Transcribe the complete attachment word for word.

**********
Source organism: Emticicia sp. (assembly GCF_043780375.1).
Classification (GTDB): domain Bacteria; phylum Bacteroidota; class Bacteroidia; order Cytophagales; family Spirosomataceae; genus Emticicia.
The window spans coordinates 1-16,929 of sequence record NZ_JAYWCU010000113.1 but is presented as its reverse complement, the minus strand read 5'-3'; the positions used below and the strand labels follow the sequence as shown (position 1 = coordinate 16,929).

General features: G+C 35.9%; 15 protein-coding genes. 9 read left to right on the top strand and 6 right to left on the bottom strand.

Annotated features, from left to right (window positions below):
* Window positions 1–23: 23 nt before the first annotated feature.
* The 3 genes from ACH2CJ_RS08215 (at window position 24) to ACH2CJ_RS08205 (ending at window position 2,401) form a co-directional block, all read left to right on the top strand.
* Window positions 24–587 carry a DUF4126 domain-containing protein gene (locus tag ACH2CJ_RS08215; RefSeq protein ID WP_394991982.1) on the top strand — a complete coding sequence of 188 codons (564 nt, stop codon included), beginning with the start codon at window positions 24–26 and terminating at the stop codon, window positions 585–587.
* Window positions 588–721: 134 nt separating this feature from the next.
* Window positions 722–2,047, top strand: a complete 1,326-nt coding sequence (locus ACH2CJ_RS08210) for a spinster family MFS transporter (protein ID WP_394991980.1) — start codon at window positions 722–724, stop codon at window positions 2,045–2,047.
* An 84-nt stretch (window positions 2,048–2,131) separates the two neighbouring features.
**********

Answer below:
Source organism: Emticicia sp. (assembly GCF_043780375.1).
Classification (GTDB): domain Bacteria; phylum Bacteroidota; class Bacteroidia; order Cytophagales; family Spirosomataceae; genus Emticicia.
The window spans coordinates 1-16,929 of sequence record NZ_JAYWCU010000113.1 but is presented as its reverse complement, the minus strand read 5'-3'; the positions used below and the strand labels follow the sequence as shown (position 1 = coordinate 16,929).

General features: G+C 35.9%; 15 protein-coding genes. 9 read left to right on the top strand and 6 right to left on the bottom strand.

Annotated features, from left to right (window positions below):
* Window positions 1–23: 23 nt before the first annotated feature.
* The 3 genes from ACH2CJ_RS08215 (at window position 24) to ACH2CJ_RS08205 (ending at window position 2,401) form a co-directional block, all read left to right on the top strand.
* Window positions 24–587 carry a DUF4126 domain-containing protein gene (locus tag ACH2CJ_RS08215; RefSeq protein ID WP_394991982.1) on the top strand — a complete coding sequence of 188 codons (564 nt, stop codon included), beginning with the start codon at window positions 24–26 and terminating at the stop codon, window positions 585–587.
* Window positions 588–721: 134 nt separating this feature from the next.
* Window positions 722–2,047, top strand: a complete 1,326-nt coding sequence (locus ACH2CJ_RS08210) for a spinster family MFS transporter (protein ID WP_394991980.1) — start codon at window positions 722–724, stop codon at window positions 2,045–2,047.
* An 84-nt stretch (window positions 2,048–2,131) separates the two neighbouring features.